Written by: Nick Houser
Date: December 4, 2015

Chef Hubert Seifert in the kitchen of Spagio

Hubert Seifert prepares a dish in the kitchen of Spagio on Grandview Avenue. Photo from WOSU Public Media’s Columbus Neighborhoods: Tri-Village documentary.

Forty years ago, Cincinnati was by far the “Queen City” of Ohio restaurants, with the Maisonette, Pigall’s, and the Terrace Room leading the pack.

Columbus arrived in the Ohio restaurant scene in the mid 1970s, emerged as the clear leader in Ohio from the early 1990s though 2009, and is still, according to most, number one in the state.

Columbus’ entry in the fine dining arena may have begun with L’Armagnac, opened by Chef Dale Gussett in 1976 near Grant Hospital downtown. L’Armagnac featured classic French dishes with fine sauces in a tiny, romantic setting.

Dale sold L’Armagnac in 1982 after which it evolveded into Galantine’s in Westerville, anyone remember Chef Tom Johnson and John Bessey? Gussett returned to Columbus to open L’Antibes in the Short North in 1993 with partner Larry Williamson. Matt Litzinger bought L’Antibes in 2007, and closed it this summer with plans of changing it to a field to table concept.

Since 1976, The Refectory has offered outstanding French cuisine in an historic church on Bethel Road, and has been a consistent top restaurant and Columbus’ only Wine Spectator Grand Award winner. Chef Richard Blondin has been stellar for years. Owner Kamal Boulos has been at the Refectory for 39 years.

In 1978, Chef Ziggy Allespach opened Ziggy’s Continental, which he sold in 1989.

In 1981, Chef Hubert Seifert opened the Gourmet Market which is now know as Spagio on Grandview Avenue.

In 1986, Kent Rigsby opened Rigsby’s Cuisine Volatile in the Short North. For 28 years, the restaurant, now known as Rigsby’s Kitchen, has been a consistent “top 10″ favorite – especially with Kent in the kitchen.

Master Chef Hartmut Handke raised the bar when he opened Handke’s Cuisine in the Brewery district in 1991 after at tour of duty as executive chef at the legendary Greenbrier Resort in West Virginia. Chef Handke had been at the Athletic Club of Columbus for years before moving to the Greenbrier.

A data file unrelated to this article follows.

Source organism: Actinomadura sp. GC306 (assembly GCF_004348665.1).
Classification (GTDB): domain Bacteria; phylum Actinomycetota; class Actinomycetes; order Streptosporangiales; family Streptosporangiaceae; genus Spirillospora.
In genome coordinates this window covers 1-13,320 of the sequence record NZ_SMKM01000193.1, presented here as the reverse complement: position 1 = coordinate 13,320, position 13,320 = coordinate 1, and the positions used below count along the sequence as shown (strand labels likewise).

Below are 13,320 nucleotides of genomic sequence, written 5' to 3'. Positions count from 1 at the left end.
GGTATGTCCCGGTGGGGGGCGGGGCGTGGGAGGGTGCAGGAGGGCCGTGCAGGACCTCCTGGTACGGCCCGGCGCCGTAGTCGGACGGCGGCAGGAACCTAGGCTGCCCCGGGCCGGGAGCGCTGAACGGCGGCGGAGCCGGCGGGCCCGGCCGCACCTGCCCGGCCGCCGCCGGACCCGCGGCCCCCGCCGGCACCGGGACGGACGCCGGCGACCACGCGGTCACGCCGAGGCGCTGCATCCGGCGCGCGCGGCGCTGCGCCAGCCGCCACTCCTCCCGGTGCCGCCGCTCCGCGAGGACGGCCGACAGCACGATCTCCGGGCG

Chef Handke brought international attention to Columbus in 2003 when he represented the U.S. at the Bocuse d’Or in Lyon, France, considered by many to be the most prestigious culinary competition in the world. Chef Handke sold the restaurant in 2009.

In 2007, Chef Richard Rosendale, another Master Chef, opened Rosendales in the Short North. Rosendale then also served as Executive Chef at the Greenbrier and represented the US at the Bocuse d’Or in 2013. Rosendales also closed in 2009, delivering a “double whammy” to the Columbus restaurant scene.

In 2010, Michael Ruhlman, author of 21 books and a native of Cleveland, following a food tour by the “Columbus Food Mafia,” which included Jim Budros, Steve Stover, and Rich Terapak, declared Columbus “the best restaurant city in Ohio.”

Cleveland has had some great restaurants over the years, from Chef Francois in Vermillion to Johnny’s Bar on Fulton – both are still going strong.

More recently, Chef Michael Symon has built a small empire with Lola, Lolita and other spots. Now, James Beard Award winner Jonathan Sawyer has received national attention for The Greenhouse Tavern, Noodlecat and now Trentino, a very popular new Northern Italian style restaurant in University Circle.

Is Cleveland mounting a challenge to Columbus as the top restaurant city in Ohio? Stay tuned.

A little more Columbus restaurant history

Columbus Restaurant Neighborhood Pioneers
Columbus has come a long way as a restaurant town. And so, we want to recognize some of Columbus’ neighborhood pioneers.
Presutti’s Villa on Fifth Avenue in Grandview
Kent and Tasi Rigsby in the Short North – which was a terribly run down area at the time

Hubert & Helga Seifert on the “Bank Block” on Grandview Avenue
He has operated Gourmet Market, Spagio, Aubergine.
Chef Hubert notes that when he opened in 1981, there were only six food outlets in a roughly three mile radius; now there are more than 80 in Grandview, Upper Arlington and on Fifth and King avenues.

Hartmut and Margot Handke, Handke’s Cuisine, in the Brewery District
Bill Sapp, Lee Henry in the SR 161 corridor – described in The New York Times as “fried meat row”

Columbus Restaurant Pioneers
Billy Ingram (White Castle) 1921
David Thomas, from Col. Sanders to Wendy’s
Cameron Mitchell – now has launched 15 different concepts
Plus Schmidt’s, Max & Erma’s, Donato’s, and on and on
And, in just the last few years, City Barbeque now has 24 stores and Jeni’s has 19